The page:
Resources

How Do You Recruit or Retain Women Through Inclusive Pedagogy? Equal Access: Inclusive Strategies for Teaching Students with Disabilities (Case Study 3)

How Do You Recruit or Retain Women Through Inclusive Pedagogy? Equal Access: Inclusive Strategies for Teaching Students with Disabilities (Case Study 3)

Women and minority students are not in computing courses under the same conditions as their white male classmates. Instructional practices offer opportunities to level the playing field and improve the retention of underrepresented students. More students with learning and physical disabilities are in the educational pipeline than ever before. Being aware of the issues, tools, and services for students with disabilities makes it easier for them to learn and for you to teach them.

Talking Points

Comparing U.S. K-12 Students' Math and Science Performance Internationally: What are the facts, what do they mean for educational reform, and how do I talk effectively about the issues?

In the popular press and in public debate, one often hears that U.S. students are performing poorly in math and science in comparison to other countries. What is the basis for these claims? What are students’ actual scores and rankings? How should we interpret and use these scores? A better understanding of the evidence is important for making effective policy decisions that affect computer science and other STEM fields.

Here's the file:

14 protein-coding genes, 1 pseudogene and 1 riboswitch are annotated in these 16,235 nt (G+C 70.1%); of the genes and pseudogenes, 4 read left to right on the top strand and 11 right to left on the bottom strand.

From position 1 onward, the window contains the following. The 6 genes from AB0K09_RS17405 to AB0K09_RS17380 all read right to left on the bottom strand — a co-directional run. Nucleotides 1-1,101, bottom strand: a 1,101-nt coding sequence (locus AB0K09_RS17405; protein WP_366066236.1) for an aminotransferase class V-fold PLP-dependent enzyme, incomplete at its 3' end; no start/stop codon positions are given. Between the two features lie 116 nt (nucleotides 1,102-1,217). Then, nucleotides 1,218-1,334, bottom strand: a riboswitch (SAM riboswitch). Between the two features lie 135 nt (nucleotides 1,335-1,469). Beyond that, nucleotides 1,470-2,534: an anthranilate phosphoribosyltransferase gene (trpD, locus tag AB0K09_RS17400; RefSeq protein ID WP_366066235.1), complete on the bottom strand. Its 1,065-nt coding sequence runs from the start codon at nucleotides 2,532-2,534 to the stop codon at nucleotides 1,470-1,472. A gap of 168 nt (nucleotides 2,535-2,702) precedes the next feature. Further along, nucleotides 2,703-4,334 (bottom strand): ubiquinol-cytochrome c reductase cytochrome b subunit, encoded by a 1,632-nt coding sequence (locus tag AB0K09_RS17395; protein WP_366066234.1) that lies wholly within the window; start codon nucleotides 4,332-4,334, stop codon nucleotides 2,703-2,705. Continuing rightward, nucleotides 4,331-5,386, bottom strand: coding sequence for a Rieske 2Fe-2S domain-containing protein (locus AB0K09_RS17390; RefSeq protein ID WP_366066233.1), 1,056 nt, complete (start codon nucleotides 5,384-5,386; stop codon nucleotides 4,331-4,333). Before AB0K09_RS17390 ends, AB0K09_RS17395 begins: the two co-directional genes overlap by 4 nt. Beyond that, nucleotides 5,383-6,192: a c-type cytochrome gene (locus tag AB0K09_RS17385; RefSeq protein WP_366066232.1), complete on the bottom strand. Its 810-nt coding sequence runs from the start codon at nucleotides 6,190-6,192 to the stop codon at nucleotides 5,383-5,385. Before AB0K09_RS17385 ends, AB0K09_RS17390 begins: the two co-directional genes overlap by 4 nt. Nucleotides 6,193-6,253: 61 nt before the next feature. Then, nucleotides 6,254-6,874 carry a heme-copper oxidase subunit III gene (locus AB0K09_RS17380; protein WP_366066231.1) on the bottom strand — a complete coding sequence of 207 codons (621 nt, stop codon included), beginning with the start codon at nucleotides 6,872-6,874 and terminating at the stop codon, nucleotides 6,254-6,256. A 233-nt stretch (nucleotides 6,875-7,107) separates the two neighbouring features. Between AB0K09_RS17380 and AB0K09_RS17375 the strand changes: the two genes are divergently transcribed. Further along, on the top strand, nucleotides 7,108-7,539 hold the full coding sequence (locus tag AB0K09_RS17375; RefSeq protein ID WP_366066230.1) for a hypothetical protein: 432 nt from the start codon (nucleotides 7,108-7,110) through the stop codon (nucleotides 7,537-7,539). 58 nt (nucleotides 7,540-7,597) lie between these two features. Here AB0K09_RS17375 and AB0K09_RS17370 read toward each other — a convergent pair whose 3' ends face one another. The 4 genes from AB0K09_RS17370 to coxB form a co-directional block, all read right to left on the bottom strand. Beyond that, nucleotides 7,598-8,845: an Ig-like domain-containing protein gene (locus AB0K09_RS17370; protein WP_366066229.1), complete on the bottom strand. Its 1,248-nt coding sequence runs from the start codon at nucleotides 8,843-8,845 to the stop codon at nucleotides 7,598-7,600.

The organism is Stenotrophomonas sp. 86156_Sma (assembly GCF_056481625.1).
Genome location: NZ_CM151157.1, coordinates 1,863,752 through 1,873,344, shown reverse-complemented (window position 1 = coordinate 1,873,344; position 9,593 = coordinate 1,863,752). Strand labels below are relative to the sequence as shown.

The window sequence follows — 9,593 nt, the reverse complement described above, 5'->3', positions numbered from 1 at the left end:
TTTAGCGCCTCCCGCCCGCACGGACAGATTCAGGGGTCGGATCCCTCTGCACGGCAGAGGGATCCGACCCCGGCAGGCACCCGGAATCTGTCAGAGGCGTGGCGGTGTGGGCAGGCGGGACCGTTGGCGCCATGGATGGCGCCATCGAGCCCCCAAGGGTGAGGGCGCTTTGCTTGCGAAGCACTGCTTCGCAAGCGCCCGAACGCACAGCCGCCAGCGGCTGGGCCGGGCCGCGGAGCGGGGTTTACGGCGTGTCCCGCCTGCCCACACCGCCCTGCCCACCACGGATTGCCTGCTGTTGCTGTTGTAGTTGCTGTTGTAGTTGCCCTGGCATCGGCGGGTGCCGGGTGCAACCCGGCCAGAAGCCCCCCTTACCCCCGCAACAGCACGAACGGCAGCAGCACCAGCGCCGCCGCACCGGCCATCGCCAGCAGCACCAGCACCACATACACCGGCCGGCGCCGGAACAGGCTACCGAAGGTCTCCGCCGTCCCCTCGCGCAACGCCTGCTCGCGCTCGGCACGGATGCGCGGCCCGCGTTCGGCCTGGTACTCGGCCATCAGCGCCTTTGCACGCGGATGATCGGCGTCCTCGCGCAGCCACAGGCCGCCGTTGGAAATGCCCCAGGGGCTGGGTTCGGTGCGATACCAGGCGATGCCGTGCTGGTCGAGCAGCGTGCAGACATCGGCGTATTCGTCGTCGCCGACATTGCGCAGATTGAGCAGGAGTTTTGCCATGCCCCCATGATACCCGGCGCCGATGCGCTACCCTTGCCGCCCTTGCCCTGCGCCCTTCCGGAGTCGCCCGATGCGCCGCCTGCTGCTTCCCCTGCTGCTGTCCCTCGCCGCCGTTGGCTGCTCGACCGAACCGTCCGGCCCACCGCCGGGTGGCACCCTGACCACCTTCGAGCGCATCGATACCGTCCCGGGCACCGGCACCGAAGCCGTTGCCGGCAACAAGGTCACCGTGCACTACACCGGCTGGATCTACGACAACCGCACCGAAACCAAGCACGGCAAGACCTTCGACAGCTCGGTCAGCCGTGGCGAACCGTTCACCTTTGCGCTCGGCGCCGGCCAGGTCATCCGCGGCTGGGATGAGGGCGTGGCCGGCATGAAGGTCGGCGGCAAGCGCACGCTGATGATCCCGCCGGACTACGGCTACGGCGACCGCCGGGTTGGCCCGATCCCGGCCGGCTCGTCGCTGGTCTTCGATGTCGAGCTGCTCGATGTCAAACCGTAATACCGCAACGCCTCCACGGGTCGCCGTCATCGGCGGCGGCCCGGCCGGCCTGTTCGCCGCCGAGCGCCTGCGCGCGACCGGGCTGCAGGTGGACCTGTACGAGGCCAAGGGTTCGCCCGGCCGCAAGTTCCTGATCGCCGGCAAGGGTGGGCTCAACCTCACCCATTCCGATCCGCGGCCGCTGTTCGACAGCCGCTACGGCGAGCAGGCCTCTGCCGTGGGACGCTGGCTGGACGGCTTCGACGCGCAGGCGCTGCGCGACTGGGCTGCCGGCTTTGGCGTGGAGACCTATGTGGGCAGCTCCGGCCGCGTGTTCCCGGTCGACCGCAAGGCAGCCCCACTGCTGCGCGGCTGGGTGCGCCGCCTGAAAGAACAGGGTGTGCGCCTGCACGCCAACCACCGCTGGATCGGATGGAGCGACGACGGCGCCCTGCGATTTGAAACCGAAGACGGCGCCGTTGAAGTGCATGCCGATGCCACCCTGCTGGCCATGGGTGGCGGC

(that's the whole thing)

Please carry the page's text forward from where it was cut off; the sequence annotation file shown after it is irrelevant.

How Do You Introduce Computing in an Engaging Way? Meet Them Where They Are (Case Study 3)

How Do You Introduce Computing in an Engaging Way? Meet Them Where They Are (Case Study 3)

Engage students not already drawn to computing by creating academic and social environments where these students feel like they belong. Students respond positively to solving real-life problems that draw on their existing knowledge and interests and that involve collaboration in hands-on projects. The Girl Scouts’ “Technobile” is a mobile technology classroom with 12 workstations. It showcases technology and technology careers in ways that appeal to girls, while breaking down the access barriers to IT.

University Pathway to IT and Computing Careers

University Pathway to IT and Computing Careers

Part of Counselors for Computing, this card connect students' interests with IT and computing career paths that can be achieved through enrollment in a university or four-year college. Degree programs are linked to job titles, projected growth, and wages. Counselors for Computing (C4C) is a project of the NCWIT K-12 Alliance, made possible by the Merck Company Foundation.

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Talk with Faculty Colleagues About Stereotype Threat

This Talking Point Card explains stereotype threat and how it is triggered, shares examples of effects from stereotype threat, and suggests ways to create a stereotype threat-free environment for attracting able and diverse students to computing.

 

Get girls into computing: Free, evidence-based materials from the National Center for Women & Information Technology (published in Journal for Computing Teachers, Summer 2011)

This editor-reviewed article in the Journal for Computing Teachers, Summer 2011 Edition, provides a detailed overview of the many free, easy-to-use publications available online for educators interested in attracting more students to computing.